The new landscape compounds the challenges faced by regulators to improve consumer protection measures. Consumer protection is higher on the agenda than ever, as evidenced by findings of the annual Global Microscope, an index that assesses the enabling environment for financial access in 55 countries across the globe, and the agenda set by the Alliance for Financial Inclusion (AFI). Nonetheless, the progress that many countries have made to bolster consumer protection regulations and enforcement does not apply to new digital business models – either because these non-bank, non-microfinance entities fall outside current frameworks or because regulation has not yet addressed risks unique to digital financial services.

Building a Responsible Digital Ecosystem

As the inclusive finance ecosystem fragments and becomes more complex, CFI will shift its approach from codes of conduct and provider certification to focus on regulation, market conduct, and consumer research. With the closure of the Smart Campaign, our partners, SPTF and CERISE, will manage the Client Protection Standards going forward as a part of the Universal Standards for Social Performance. CFI will continue to manage the Client Protection Principles, which we believe can form the base of a shared language to understand consumer risks across the range of inclusive finance providers. CFI will continue to collaborate by engaging in research and learning that can be translated by our partners into practical tools for FSPs.

CFI will continue to collaborate by engaging in research and learning that can be translated into practical tools for FSPs.

To begin addressing the digitalization of financial services for the poor and the increasing complexity of the sector, CFI conducted research on digital credit (including the Client Protection Standards for Digital Credit) to provide digital lenders with a shared set of criteria to assess their practices. CFI convened researchers, investors, and providers to discuss and debate good practices. These consultations revealed the following lessons:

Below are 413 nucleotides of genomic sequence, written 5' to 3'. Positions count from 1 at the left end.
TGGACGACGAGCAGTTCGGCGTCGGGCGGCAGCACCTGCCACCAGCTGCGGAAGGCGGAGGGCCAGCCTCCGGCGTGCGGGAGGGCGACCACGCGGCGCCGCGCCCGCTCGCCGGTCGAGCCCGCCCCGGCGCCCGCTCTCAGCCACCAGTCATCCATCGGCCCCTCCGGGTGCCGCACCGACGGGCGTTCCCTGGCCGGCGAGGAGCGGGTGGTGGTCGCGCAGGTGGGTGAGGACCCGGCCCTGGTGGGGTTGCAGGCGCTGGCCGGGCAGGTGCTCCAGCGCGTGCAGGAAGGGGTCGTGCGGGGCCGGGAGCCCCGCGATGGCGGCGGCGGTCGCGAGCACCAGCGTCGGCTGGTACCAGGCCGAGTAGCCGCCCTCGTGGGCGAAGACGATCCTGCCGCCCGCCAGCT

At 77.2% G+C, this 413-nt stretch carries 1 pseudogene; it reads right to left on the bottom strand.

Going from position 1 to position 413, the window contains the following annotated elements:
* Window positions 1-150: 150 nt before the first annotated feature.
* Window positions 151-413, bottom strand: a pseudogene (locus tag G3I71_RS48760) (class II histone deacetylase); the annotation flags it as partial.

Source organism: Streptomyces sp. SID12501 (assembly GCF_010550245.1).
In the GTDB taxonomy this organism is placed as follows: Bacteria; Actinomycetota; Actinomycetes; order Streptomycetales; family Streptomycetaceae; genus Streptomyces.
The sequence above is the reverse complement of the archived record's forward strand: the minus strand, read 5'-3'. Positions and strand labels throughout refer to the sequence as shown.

• The relative importance of the Client Protection Principles are shifting in a digital world. Principle Six (Privacy of Client Data) has become a key consideration, while Principle Five (Fair and Respectful Treatment of Clients) may look vastly different when a business model leans toward tech over touch.
  • Protection by design better aligns with fintech’s faster product development and deployment cycles. Previously, the CPPs looked at established products and institutions, but the pace at which fintech products are brought to market and refined based on customer use shifts attention to the product development cycle as a crucial opportunity to embed client protection.
  • Consumer protection needs an awareness boost. The Smart Campaign put consumer protection on the radar of FSPs by raising awareness of unintended consequences and convening stakeholders to identify practical solutions. It’s time to open this conversation to new investors and providers that are concerned about alarming trends in markets like Kenya, for example, to raise awareness again. In a rapidly evolving digital financial system, it is more important than ever to anticipate, understand, and catalog risks to consumers — activities that will form the basis of CFI’s consumer protection agenda going forward.

We’d like to thank the Mastercard Foundation for partnering with us on this journey.